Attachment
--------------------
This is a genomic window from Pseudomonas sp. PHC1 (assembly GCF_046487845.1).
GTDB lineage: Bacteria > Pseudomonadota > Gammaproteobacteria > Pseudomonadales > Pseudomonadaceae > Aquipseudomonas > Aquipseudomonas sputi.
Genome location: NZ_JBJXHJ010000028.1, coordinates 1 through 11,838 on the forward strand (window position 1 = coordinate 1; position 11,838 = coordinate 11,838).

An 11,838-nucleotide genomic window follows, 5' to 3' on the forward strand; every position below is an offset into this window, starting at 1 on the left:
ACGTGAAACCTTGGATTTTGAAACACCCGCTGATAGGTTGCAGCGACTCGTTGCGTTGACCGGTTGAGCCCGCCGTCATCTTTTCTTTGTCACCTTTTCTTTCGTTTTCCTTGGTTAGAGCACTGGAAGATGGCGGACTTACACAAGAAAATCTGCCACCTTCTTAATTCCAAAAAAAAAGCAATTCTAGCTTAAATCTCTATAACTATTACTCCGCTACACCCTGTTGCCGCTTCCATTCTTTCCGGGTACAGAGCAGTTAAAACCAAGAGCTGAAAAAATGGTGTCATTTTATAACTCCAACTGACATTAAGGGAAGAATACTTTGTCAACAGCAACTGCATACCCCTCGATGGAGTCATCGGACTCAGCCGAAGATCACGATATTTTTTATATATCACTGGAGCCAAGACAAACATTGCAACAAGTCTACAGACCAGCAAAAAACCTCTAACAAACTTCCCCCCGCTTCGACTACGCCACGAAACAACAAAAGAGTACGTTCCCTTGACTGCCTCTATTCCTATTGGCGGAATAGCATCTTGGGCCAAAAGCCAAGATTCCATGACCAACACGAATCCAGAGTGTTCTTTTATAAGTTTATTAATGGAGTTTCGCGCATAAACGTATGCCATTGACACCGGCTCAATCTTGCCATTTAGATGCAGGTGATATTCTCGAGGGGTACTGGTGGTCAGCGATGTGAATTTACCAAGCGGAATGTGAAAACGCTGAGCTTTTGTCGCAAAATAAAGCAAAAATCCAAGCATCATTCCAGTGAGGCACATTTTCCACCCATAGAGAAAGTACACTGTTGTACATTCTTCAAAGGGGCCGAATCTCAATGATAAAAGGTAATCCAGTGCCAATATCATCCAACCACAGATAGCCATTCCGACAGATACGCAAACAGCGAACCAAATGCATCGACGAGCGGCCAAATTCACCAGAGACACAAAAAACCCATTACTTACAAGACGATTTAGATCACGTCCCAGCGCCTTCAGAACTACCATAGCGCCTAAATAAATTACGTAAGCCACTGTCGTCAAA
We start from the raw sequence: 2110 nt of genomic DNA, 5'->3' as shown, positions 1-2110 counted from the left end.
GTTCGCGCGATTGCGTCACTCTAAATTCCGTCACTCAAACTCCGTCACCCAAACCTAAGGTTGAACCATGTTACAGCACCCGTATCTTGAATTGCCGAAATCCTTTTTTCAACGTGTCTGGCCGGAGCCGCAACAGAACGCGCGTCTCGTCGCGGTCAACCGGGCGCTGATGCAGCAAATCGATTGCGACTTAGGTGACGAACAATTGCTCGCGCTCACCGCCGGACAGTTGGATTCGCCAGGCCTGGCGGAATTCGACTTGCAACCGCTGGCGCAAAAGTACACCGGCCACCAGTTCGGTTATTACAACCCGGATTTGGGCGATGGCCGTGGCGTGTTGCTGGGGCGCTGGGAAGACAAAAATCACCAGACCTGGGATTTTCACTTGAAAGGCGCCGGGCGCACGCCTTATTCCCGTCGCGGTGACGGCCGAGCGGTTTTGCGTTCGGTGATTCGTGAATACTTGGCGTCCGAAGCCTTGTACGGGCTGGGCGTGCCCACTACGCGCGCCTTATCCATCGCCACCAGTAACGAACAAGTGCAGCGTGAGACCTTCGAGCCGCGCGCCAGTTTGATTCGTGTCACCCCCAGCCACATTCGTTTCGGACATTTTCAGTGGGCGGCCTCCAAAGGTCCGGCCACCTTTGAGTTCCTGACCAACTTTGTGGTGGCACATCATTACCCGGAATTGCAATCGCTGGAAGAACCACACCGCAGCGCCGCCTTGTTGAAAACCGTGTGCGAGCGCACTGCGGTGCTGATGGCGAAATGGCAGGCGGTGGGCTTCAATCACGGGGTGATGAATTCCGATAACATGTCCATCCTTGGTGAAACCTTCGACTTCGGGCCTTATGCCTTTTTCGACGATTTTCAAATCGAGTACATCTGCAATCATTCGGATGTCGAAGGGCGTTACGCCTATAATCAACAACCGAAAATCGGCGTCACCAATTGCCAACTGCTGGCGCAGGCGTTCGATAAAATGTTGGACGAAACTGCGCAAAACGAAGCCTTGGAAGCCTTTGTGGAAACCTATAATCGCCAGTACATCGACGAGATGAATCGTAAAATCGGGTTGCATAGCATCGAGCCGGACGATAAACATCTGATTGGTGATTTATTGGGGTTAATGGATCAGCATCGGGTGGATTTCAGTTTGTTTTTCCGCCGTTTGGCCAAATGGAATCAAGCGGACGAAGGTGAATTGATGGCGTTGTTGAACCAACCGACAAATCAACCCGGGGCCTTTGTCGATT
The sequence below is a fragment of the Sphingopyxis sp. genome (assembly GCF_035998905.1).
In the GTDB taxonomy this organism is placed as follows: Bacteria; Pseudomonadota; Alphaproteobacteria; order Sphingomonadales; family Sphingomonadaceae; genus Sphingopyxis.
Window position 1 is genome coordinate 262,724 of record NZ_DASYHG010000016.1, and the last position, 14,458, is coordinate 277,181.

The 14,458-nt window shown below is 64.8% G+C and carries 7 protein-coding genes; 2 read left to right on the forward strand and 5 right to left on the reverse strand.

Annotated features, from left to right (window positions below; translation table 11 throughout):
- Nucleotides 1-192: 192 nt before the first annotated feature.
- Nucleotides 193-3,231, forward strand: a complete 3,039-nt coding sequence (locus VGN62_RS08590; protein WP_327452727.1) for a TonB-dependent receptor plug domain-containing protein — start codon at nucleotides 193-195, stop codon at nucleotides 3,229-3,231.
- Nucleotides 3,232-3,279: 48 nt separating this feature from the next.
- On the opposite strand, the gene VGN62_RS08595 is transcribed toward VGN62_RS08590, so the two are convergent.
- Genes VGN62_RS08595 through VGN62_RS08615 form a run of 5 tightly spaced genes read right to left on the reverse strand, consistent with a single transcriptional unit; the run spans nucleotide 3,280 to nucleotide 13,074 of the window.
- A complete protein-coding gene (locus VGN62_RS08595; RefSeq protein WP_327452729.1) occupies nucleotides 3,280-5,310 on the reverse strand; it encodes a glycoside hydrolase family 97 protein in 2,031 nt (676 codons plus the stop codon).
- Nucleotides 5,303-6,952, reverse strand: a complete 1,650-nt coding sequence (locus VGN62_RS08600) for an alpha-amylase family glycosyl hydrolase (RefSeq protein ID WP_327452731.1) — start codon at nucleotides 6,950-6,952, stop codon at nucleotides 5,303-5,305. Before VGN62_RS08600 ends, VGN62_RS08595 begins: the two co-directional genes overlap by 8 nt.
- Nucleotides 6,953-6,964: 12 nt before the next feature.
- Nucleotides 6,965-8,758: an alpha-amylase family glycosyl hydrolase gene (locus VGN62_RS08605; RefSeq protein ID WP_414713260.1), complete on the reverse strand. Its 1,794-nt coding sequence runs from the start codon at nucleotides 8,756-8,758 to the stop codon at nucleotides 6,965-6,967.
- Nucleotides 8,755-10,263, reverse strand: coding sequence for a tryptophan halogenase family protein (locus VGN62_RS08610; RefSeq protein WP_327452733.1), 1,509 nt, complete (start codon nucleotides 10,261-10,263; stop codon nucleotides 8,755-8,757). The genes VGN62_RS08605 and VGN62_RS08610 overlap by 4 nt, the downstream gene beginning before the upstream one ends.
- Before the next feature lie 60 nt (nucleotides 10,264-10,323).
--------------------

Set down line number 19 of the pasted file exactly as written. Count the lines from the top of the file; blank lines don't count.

- Nucleotides 5,303-6,952, reverse strand: a complete 1,650-nt coding sequence (locus VGN62_RS08600) for an alpha-amylase family glycosyl hydrolase (RefSeq protein ID WP_327452731.1) — start codon at nucleotides 6,950-6,952, stop codon at nucleotides 5,303-5,305. Before VGN62_RS08600 ends, VGN62_RS08595 begins: the two co-directional genes overlap by 8 nt.